The left wing British paper “The Guardian” inexplicably kicks out a cornerstone of the Berlin Wall of Multicult/Equaity/Diversity in reporting that genes determine over 50% of academic achievement. Can we start applying this to educational policy now, and stop wasting money trying to turn sows’ ears into silk purses?
Differences in children’s exam results at secondary school owe more to genetics than teachers, schools or the family environment, according to a study published yesterday.
The research drew on the exam scores of more than 11,000 16-year-olds who sat GCSEs at the end of their secondary school education. In the compulsory core subjects of English, maths and science, genetics accounted for on average 58% of the differences in scores that children achieved.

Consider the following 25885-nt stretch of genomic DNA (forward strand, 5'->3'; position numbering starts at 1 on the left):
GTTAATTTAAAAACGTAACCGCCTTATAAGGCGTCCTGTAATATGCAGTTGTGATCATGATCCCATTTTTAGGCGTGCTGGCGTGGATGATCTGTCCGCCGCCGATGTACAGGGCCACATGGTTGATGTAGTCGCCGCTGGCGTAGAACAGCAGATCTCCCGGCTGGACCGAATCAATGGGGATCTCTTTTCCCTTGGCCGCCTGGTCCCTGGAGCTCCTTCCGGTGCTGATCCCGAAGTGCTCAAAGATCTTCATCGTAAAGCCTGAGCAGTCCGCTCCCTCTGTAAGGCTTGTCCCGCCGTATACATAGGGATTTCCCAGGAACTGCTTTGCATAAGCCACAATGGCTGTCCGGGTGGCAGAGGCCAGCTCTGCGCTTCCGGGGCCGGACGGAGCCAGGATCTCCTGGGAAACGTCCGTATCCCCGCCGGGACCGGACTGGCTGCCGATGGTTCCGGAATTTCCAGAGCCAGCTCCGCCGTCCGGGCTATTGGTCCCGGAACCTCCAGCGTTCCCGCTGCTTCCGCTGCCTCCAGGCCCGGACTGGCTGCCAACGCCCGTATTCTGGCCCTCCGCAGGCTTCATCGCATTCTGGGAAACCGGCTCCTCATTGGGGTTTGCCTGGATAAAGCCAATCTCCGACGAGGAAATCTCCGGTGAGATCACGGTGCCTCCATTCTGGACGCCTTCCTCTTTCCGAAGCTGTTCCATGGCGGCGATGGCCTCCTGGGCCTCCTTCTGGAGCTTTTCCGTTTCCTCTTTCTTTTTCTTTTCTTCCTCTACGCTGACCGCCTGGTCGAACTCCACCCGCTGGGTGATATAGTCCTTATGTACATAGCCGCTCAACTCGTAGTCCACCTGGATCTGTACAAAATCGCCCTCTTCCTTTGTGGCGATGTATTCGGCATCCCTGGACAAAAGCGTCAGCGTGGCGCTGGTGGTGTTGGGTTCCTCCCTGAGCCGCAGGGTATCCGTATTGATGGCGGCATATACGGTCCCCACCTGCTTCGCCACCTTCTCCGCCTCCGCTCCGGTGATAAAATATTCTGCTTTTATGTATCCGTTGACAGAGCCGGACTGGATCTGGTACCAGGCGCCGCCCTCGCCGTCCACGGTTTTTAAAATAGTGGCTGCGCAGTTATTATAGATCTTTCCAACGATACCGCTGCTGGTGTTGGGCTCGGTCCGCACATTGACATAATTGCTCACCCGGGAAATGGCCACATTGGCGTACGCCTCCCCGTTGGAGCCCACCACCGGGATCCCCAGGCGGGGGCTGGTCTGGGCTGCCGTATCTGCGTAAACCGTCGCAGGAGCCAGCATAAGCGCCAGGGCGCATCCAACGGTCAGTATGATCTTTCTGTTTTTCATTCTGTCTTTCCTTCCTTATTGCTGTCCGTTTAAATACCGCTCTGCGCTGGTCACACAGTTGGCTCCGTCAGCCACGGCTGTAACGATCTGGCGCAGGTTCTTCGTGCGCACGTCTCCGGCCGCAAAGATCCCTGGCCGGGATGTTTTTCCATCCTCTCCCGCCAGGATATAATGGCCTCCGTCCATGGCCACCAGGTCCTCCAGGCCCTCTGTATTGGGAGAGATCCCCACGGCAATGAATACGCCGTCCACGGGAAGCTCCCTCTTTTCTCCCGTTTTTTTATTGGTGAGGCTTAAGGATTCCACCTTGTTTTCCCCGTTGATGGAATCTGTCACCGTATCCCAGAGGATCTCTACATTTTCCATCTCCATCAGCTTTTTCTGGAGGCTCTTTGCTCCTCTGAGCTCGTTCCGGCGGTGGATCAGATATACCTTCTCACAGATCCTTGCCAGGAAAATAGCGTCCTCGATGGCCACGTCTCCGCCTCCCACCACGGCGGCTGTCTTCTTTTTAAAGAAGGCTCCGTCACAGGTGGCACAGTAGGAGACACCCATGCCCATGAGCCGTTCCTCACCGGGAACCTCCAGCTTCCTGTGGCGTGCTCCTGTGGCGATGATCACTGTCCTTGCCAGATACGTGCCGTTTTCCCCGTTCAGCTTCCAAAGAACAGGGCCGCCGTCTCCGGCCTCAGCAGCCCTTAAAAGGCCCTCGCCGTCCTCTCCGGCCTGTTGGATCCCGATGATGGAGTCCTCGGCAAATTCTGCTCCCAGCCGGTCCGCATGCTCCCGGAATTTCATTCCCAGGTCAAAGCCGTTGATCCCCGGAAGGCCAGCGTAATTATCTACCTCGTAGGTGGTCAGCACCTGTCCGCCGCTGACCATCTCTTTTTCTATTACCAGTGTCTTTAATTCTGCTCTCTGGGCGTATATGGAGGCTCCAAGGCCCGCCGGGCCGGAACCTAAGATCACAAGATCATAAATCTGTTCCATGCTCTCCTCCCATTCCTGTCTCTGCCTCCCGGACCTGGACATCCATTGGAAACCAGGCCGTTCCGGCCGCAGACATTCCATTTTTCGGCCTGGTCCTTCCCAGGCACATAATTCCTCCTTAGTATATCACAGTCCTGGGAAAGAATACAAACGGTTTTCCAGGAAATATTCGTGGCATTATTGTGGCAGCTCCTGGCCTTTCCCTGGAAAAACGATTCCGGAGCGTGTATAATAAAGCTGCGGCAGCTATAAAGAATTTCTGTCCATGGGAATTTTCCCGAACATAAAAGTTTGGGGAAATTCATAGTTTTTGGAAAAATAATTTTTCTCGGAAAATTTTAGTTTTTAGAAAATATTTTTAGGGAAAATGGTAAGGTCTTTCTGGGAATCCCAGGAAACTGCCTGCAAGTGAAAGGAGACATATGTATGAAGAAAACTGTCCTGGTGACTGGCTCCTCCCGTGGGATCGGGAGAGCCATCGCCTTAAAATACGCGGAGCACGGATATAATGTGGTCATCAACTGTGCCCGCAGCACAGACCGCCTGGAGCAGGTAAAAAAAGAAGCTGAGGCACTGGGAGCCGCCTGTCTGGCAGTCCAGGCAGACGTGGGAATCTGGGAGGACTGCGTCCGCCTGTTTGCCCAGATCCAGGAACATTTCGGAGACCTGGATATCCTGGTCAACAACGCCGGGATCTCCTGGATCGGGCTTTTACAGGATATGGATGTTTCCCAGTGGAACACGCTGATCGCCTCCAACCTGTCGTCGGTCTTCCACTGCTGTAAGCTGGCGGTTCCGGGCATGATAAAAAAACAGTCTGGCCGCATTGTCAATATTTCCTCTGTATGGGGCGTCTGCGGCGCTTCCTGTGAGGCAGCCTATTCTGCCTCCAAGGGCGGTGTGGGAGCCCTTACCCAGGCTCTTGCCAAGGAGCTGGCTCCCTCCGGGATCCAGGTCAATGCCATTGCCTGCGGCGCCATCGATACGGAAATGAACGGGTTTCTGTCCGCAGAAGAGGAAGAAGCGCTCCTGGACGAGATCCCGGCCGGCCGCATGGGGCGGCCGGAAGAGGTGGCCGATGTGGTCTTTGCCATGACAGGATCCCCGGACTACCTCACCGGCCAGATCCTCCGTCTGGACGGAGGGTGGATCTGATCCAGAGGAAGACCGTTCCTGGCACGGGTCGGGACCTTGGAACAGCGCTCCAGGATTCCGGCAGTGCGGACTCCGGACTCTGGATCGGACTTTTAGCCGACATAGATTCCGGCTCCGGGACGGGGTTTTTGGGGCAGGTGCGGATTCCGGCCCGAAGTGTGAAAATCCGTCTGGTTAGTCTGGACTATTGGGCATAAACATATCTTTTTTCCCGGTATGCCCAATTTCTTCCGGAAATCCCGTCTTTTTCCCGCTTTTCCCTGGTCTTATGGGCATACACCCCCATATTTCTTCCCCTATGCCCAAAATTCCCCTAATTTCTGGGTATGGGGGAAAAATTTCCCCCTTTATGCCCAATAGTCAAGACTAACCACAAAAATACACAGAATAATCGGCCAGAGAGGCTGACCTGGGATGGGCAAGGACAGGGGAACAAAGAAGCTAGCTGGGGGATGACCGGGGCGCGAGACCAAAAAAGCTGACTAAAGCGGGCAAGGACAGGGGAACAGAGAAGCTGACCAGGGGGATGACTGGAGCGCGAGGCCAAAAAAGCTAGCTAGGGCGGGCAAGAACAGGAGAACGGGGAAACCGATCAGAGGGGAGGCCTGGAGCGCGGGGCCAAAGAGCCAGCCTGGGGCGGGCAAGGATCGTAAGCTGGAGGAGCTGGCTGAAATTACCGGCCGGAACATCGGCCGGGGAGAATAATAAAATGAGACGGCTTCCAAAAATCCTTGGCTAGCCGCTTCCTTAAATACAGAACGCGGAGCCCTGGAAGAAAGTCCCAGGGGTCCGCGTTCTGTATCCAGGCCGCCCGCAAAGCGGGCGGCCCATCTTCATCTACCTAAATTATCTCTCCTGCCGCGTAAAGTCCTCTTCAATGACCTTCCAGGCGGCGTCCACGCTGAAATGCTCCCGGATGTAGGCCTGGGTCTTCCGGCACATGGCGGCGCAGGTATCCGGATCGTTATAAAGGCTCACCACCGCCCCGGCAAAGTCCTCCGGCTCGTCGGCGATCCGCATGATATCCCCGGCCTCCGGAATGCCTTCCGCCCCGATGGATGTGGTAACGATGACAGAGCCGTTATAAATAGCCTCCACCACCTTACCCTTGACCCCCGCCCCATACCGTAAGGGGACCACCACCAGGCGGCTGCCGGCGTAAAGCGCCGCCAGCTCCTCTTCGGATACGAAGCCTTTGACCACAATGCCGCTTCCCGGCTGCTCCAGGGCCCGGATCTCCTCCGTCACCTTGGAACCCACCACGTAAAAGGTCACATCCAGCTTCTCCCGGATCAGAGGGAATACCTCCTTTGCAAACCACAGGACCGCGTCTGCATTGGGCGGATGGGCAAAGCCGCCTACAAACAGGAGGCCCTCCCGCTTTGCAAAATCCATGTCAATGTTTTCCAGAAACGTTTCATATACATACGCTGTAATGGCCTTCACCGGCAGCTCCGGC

Grades in the sciences, such as physics, biology and chemistry, were more heritable than those in humanities subjects, such as art and music, at 58% and 42% respectively.
Yes, the same thing that Arthur Jensen researched in the 1960s, educational results are mostly about genetic IQ. But it’s interesting to learn definitively that art and music are less g-loaded than physics, biology and chemistry.
There’s also a good quote by Robert Plomin:
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